Friday, 30 December 2011
I remember when I first started climbing it seemed as if classics had existed an eternity. They were indelibly stained into the spirit that floats around the moors. When you leave the moors for three months and then come back, even to see a classic, such as Cling Wrap (HVS 5b**) at Camp Hill, makes a big emotional stir. The idea of creating one's own moorland classic seemed banished to the realm of dreams. But now it is not. And that causes some pretty spectacular emotions.
I like to think that me and Dave have had an important role in recent years, developing new routes and large portions of lost, forgotten or unexplored crags. But my brief return from Austria for Christmas let us embark on an entirely new experience- discovering an entirely new venue, completely hidden and undiscovered.
Getting Dark on Haddock Crack (HVS 5a**) - Crag X
We have never kept the details of a crag secret before, as generally the routes are of high grades that interest few people and we can return in a short amount of time to finish off development, but with this crag secrecy is unfortunately a necessity.
There are a large number of tall cracks at moderate grades. These are neither short, nor broken, but strong lines, with sustained interest. We climbed a couple which looked the best and they were really good. On a par with Valiant (VS 5a***) at Danby.
The tale of discovery would give away it's location, but we first spotted the crag through an oblique angle and a faint glimpse of an enormous arete. It looked in every way like Dunne's Divided years and we had to keep our excitement in control as we scrambled towards it. We assumed that a 30 metre prow of sandstone would have to be sandy, loose and crappy to have been left untouched, but it wasn't. It was just ace.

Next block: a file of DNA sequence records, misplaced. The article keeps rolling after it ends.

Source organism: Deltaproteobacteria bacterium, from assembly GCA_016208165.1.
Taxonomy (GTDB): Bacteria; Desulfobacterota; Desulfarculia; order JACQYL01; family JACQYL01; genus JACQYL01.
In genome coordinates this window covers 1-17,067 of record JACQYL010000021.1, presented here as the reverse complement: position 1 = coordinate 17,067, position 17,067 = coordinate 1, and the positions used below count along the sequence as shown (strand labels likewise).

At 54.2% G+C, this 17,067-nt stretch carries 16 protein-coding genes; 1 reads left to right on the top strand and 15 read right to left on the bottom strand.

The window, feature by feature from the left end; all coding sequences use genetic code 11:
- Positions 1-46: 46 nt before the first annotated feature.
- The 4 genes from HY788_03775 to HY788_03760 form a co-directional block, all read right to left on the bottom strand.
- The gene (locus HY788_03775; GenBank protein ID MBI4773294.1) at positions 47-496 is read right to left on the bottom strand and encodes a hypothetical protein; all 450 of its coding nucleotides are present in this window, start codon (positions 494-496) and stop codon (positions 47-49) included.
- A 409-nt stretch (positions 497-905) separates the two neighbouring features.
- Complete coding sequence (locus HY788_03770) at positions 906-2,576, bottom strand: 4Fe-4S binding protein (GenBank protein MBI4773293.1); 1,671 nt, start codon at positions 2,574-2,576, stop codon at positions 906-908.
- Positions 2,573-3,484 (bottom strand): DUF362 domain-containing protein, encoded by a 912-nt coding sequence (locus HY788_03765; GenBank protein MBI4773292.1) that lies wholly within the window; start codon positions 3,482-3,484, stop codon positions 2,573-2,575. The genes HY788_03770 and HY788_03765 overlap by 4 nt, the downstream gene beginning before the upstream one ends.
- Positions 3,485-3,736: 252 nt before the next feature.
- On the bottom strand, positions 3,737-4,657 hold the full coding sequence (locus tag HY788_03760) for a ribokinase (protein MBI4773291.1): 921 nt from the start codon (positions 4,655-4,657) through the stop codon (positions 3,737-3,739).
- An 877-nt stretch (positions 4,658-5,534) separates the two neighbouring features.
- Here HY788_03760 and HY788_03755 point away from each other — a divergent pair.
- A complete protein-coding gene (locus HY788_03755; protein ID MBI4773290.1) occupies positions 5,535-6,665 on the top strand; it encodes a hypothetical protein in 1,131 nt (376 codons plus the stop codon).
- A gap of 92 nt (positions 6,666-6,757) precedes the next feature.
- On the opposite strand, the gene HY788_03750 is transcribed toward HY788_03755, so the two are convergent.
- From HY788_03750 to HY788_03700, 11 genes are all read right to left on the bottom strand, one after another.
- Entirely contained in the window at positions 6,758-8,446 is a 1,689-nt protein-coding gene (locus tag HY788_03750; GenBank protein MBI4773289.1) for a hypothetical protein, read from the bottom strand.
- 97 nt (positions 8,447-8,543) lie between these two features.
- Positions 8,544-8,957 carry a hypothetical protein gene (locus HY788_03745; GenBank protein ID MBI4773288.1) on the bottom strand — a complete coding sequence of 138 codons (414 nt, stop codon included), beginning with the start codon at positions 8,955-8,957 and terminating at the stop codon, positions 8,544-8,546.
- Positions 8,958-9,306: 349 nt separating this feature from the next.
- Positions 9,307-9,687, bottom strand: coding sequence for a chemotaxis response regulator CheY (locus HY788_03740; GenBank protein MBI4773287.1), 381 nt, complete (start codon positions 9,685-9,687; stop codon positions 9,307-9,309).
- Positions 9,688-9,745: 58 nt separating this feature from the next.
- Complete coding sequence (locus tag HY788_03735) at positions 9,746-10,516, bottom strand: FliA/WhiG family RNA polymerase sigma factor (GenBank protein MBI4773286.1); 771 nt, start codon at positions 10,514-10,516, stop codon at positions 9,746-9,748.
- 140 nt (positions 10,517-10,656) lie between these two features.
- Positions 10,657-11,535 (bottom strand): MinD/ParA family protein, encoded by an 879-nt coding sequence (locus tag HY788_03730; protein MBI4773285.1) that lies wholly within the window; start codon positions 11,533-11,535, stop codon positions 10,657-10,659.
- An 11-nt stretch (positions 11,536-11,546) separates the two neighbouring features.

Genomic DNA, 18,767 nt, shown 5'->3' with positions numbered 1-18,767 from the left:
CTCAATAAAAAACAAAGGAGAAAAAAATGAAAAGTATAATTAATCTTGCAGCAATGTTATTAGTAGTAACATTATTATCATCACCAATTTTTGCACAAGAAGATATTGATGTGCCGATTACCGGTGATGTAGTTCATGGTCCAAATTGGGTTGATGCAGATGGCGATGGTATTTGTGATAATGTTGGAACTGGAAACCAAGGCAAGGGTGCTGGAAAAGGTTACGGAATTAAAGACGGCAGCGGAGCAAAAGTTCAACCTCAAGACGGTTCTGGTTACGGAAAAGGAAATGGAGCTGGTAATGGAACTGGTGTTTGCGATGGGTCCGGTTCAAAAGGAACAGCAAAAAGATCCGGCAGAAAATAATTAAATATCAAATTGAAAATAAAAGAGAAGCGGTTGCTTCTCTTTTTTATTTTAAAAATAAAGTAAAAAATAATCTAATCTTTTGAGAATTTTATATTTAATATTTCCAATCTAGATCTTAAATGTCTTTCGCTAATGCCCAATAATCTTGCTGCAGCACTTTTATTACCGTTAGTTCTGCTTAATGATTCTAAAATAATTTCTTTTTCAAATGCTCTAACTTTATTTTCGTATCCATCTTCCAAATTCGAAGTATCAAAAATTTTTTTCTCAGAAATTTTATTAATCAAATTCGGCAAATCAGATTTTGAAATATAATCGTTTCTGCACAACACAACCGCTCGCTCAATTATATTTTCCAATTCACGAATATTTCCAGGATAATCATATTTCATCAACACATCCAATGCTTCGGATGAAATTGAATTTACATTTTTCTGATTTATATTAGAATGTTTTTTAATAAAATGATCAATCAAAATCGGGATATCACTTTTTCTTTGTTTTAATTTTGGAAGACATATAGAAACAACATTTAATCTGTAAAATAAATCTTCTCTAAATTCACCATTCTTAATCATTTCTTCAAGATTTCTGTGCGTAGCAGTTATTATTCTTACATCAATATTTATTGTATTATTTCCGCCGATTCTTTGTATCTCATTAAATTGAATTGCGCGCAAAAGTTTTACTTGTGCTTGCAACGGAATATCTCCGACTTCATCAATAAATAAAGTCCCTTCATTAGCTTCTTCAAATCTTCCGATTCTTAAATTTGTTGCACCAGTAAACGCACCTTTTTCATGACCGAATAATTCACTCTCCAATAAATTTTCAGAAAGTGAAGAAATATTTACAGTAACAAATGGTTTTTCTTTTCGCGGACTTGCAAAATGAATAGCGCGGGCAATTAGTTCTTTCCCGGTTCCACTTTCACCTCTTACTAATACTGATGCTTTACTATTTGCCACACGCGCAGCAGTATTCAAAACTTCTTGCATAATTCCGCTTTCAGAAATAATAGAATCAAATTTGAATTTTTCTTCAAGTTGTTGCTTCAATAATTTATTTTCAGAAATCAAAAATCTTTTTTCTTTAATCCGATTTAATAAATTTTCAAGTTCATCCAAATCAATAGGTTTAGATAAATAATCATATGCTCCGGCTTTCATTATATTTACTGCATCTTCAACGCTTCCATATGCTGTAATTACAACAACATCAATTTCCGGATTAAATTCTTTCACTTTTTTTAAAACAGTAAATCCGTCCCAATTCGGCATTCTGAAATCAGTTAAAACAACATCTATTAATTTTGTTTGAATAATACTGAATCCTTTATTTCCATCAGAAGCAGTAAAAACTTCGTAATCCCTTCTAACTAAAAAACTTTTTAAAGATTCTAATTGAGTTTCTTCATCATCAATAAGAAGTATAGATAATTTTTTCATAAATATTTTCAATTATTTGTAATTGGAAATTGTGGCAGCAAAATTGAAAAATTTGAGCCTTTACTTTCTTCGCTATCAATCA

It is still an unknown quantity really. We climbed a few lines and abed down six. There is a poorly protected hanging arete that will be the best route in the moors when it is climbed. 16 metres of climbing, with tricams and poor RPs. I forgot my shunt, so I'm not sure how hard it will be, but perhaps a super classic E6 or something. Another 2/3 star route to the left up the wall at E5 6a or something. 3 star highball font 7a+ arete below, with brilliant balance moves, from which all the routes on this one (of eight) buttress begin.
The best buttress is hidden and offers a 14 metre E2 and a 12 metre HVS. A poor band of rock for the first couple of metres damages their quality a bit, but the rock is then perfect and there s no danger of injury with all the protection sound.
Further to the right and left are more buttresses- still of an unknown quantity. The rock is better than Stoupe and Danby, which isn't bad anyway and the rock is generally pretty clean. So I think all that can be said is that it is about the perfect find. I'm sure there will be hard stuff there too and it seemed quite nice in a winter gale, so I suppose in summer it will be ace. A bit cold yesterday like!
Posted by Franco Cookson Written Friday, December 30, 2011